Grímsvötn Volcanic Eruption
Monday 23, May 2011
A volcanic eruption started around 7:30 PM on 21 May 2011 in Grímsvötn underneath the Vatnajökull glacier in Iceland. Grímsvötn is a very active volcanic area and has erupted five times since 1983.
The last eruption was in 2004. These eruptions have in the past not resulted in wide-ranging flight disturbances.
The plume reached 20 km in height and Keflavík airport has been closed, with no flights arriving or departing Iceland for the day.
However, there are no indicators yet that there will be more disruption to flights beyond local disturbances.
According to geophysicists from the University of Iceland, the ash particles from the eruption are coarse, and not likely to stay airborne for long. Furthermore, the eruption is already showing signs of decreased intensity. British Meteorological Office (Met Office) also predicts the ashcloud will not reach Europe.
Civil Protection agencies are closely monitoring the situation, but as of now, have decided against evacuation from the volcanic area. For safety reasons, roads have been closed to the area and people are advised to remain inside as much as possible, and wear masks if they need to go outside.
A flood will often follow an eruption in this area, usually some 10-12 hours after the start of the eruption, as the area of activity is beneath a glacial icecap. Ice melts and makes it way towards shore. Scientists predict that there will be limited flooding this time, as water levels were low in the area to begin with.
The Department of Civil Protection and Emergency Management follows the situation closely.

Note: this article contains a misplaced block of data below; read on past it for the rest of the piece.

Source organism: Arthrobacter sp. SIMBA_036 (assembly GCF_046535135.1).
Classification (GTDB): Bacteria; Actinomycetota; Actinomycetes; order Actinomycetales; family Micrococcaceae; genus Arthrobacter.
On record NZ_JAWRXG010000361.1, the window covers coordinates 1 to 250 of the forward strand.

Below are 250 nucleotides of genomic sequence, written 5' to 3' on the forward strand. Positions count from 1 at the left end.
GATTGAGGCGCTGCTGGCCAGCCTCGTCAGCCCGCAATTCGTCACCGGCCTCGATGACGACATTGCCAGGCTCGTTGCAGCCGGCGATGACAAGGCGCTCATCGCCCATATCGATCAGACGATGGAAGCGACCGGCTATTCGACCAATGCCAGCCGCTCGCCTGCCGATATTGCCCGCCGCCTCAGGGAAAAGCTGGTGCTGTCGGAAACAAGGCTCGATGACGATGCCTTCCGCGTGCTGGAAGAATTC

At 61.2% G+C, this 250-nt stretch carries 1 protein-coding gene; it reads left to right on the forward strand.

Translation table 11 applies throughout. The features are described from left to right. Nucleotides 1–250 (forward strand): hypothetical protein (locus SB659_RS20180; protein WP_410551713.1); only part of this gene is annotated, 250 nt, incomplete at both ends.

There are regular updates on the volcanic eruption at Inspired by Iceland on facebook.com/inspiredbyiceland, twitter.com/icelandinspired and general news coverage on Icenews.is
The volcanic eruption in Grimsvötn Vatnajökull glacier is localized to a small part of the country. By and large, it is safe to travel in Iceland, and daily life continues unaffected.
Roads have been closed in the vicinity of the active volcano area, including parts of Route 1 South, between the East coast and the West coast of Iceland. Ash is falling in an area south of the eruption, and people located there are advised to stay inside. There is no immediate threat to the general population. Civil Protection authorities are closely monitoring the situation.
Infrastructure in Iceland is well prepared for natural disasters. The main telecommunications network is extremely robust and based on two main systems. It is designed with redundancy for both equipment and power and also incorporates backup routes for critical traffic. The design for the backhaul connections for the submarine cables connecting Iceland to the mainland takes into consideration necessary backup routes in case of Fiber Cable damage.
How long will the eruption last?
It is difficult to predict how long an eruption can last. The last eruption in this area was in 2004 and lasted for a week. There have been several eruptions in Grímsvötn in the last decades, and they have all been relatively short lived. An eruption in 1873 lasted seven months, but intensity was relatively low during that time. After a forceful start to this eruption, it started to show reduced activity on day two.
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